A researcher at work at the University of São Paulo, one of four institutions whose financial reserves the state could have seized under a bill that has now been amended

REUTERS/Rahel Patrasso

The academic community in Brazil’s São Paulo state is breathing a sigh of relief after the state government has amended a controversial bill that threatened to cripple scientific research. But another dramatic cut is already looming.

The bill, presented by the São Paulo government in August, authorized the state to seize the economic reserves of the three state universities and the São Paulo Research Foundation (FAPESP), a state agency that funds fellowships and scientific projects. The move was part of a set of measures aimed at balancing São Paulo’s finances, which have been hard hit by the COVID-19 pandemic.

Many prominent scientists and scientific organizations had spoken out against the bill, which the Brazilian Academy of Sciences said would “paralyze all scientific activities in the state of São Paulo.” As the country’s wealthiest state, São Paulo accounts for about 40% of Brazil’s scientific output.

Last week, the government gave in to the mounting pressure. On Thursday, São Paulo Governor João Doria met with the chancellors of the three state universities and the director of FAPESP to announce an agreement that will leave the four institutions out of the bill. “They realized that taking resources that can enhance the development of the state could help in the really short term but was a terrible idea in the medium and long terms,” says Paulo Artaxo, an environmental physicist at the University of São Paulo, University City.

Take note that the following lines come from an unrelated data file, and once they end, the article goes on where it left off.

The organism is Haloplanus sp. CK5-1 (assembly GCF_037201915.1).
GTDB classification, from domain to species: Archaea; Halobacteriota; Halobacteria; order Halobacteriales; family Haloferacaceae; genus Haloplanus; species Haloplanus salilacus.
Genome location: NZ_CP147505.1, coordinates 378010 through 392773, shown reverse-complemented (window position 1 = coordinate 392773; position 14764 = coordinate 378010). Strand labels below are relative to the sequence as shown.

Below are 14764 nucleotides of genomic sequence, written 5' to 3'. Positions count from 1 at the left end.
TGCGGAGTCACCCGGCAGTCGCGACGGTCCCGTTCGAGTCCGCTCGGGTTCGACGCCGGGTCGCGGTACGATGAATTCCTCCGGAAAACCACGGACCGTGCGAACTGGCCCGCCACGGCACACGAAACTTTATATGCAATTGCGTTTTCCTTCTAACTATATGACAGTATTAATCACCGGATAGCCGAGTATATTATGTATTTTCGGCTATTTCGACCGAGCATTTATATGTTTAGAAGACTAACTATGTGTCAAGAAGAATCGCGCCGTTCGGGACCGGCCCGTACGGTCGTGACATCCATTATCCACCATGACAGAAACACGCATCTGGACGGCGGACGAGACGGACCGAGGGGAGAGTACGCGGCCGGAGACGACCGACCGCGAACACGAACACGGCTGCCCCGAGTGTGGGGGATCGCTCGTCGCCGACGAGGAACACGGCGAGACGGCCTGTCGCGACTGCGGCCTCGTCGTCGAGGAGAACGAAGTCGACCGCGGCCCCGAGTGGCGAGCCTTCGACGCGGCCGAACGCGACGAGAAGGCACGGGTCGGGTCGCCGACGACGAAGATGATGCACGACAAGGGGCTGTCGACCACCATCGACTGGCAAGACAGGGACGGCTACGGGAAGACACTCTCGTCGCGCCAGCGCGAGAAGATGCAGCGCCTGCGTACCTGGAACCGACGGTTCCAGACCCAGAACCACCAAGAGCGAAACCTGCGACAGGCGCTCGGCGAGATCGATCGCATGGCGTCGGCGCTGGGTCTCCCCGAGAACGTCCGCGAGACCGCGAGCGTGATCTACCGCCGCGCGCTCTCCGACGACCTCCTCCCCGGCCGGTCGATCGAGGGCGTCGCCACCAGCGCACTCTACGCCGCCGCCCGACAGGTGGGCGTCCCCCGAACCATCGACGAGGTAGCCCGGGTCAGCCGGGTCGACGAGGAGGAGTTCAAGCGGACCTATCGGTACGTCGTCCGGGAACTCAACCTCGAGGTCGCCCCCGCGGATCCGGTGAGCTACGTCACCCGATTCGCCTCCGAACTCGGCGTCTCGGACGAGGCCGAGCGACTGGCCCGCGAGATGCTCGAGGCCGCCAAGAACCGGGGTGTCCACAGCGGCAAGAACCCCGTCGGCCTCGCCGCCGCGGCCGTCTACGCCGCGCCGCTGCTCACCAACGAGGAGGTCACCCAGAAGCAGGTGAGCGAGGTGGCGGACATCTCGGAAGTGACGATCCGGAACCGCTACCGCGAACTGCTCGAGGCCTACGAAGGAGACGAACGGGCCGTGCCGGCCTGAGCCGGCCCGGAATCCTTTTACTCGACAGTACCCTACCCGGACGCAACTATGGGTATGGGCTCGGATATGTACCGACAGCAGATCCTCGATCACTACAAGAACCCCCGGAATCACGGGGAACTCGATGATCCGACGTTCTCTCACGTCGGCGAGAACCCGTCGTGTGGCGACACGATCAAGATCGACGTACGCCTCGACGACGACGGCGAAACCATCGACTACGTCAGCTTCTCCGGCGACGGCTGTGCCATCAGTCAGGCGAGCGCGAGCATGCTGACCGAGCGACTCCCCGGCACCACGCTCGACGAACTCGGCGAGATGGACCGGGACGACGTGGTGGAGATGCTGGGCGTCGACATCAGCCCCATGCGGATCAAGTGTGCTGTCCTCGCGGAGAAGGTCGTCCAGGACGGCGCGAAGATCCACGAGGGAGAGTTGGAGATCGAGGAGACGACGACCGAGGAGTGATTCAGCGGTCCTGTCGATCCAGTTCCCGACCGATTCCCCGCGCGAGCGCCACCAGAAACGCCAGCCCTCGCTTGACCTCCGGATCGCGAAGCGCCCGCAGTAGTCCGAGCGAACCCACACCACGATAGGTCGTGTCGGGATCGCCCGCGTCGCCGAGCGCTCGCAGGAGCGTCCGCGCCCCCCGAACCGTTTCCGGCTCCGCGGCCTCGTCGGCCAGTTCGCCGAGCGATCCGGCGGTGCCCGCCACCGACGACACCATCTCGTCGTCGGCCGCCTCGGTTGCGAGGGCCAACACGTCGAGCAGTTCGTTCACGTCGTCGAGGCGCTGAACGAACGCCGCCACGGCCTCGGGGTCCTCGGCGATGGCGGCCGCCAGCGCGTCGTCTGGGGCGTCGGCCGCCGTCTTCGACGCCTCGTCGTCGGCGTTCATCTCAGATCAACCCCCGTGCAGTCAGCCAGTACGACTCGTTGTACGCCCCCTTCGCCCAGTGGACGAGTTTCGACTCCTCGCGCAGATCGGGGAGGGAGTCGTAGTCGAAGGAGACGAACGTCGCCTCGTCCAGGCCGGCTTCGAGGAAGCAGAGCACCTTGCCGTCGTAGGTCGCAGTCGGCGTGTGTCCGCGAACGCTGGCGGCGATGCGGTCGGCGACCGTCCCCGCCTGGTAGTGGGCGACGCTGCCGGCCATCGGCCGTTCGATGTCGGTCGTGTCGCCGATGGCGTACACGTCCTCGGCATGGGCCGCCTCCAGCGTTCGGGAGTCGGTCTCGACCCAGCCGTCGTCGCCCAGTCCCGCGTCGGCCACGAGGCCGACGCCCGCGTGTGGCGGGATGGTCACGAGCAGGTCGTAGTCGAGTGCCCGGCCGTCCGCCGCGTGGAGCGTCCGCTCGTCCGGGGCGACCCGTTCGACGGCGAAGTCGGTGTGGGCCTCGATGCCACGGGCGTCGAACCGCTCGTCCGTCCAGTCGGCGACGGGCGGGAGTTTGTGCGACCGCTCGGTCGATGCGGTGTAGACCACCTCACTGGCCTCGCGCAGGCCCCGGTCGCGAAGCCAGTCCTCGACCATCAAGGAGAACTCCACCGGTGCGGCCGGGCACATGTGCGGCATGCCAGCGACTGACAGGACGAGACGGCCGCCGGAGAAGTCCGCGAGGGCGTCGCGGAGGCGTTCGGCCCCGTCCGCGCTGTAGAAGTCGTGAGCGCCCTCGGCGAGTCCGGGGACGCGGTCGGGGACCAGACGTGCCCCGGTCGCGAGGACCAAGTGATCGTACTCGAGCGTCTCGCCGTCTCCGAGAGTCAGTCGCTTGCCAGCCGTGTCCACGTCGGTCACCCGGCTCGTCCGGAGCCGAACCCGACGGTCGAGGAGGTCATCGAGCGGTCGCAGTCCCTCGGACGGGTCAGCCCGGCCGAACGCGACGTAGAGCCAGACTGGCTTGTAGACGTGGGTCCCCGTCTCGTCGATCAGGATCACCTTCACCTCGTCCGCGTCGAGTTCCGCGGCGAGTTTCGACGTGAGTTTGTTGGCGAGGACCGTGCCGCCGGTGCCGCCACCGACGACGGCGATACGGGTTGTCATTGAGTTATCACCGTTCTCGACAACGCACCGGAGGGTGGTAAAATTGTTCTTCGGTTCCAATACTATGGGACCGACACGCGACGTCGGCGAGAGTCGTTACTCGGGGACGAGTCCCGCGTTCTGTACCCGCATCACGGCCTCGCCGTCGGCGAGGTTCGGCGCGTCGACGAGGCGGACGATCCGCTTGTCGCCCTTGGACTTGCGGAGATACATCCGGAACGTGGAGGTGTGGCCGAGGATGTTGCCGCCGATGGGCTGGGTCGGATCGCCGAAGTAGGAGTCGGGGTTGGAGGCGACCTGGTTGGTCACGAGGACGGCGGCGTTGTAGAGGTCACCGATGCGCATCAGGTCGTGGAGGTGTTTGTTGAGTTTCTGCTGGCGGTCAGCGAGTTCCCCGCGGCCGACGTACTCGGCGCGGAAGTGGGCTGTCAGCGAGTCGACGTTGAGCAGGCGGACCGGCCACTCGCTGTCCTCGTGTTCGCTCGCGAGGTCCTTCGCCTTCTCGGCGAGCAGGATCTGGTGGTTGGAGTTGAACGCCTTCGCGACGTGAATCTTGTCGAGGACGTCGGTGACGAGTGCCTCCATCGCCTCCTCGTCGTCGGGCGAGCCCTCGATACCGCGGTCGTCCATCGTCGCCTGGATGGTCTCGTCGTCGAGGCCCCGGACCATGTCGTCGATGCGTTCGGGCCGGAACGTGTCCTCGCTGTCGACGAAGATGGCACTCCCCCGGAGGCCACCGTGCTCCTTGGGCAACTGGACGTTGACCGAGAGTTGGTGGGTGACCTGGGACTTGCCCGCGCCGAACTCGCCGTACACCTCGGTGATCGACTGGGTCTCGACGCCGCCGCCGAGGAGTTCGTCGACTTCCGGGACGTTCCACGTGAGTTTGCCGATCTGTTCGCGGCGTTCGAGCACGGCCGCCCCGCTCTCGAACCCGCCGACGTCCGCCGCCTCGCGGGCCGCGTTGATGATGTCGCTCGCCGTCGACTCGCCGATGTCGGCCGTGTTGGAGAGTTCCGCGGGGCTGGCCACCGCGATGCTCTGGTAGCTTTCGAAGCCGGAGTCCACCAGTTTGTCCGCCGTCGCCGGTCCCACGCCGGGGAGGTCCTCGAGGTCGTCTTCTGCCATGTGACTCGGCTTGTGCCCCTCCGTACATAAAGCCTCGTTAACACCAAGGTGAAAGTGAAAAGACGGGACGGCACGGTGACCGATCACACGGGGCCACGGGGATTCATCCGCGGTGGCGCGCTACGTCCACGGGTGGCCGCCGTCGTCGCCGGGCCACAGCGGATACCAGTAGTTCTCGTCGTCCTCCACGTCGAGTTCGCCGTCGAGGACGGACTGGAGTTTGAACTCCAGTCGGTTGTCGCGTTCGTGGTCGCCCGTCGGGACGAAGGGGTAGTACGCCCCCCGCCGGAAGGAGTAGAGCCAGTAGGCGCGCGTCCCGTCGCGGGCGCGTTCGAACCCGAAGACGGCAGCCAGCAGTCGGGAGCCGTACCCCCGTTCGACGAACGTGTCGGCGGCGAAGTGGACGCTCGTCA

The scientific community has hailed the news as a victory, but Artaxo and others point out that there’s a new threat for FAPESP. The agency is funded through an annual, fixed share of the state’s tax revenue; a new bill, presented by the government on 2 October, would enable the government to keep 30% (about $80 million) of that annual sum in 2021. The state legislature will debate and vote on the bill—which Artaxo calls unprecedented and a “crime against development”—over the next few weeks.

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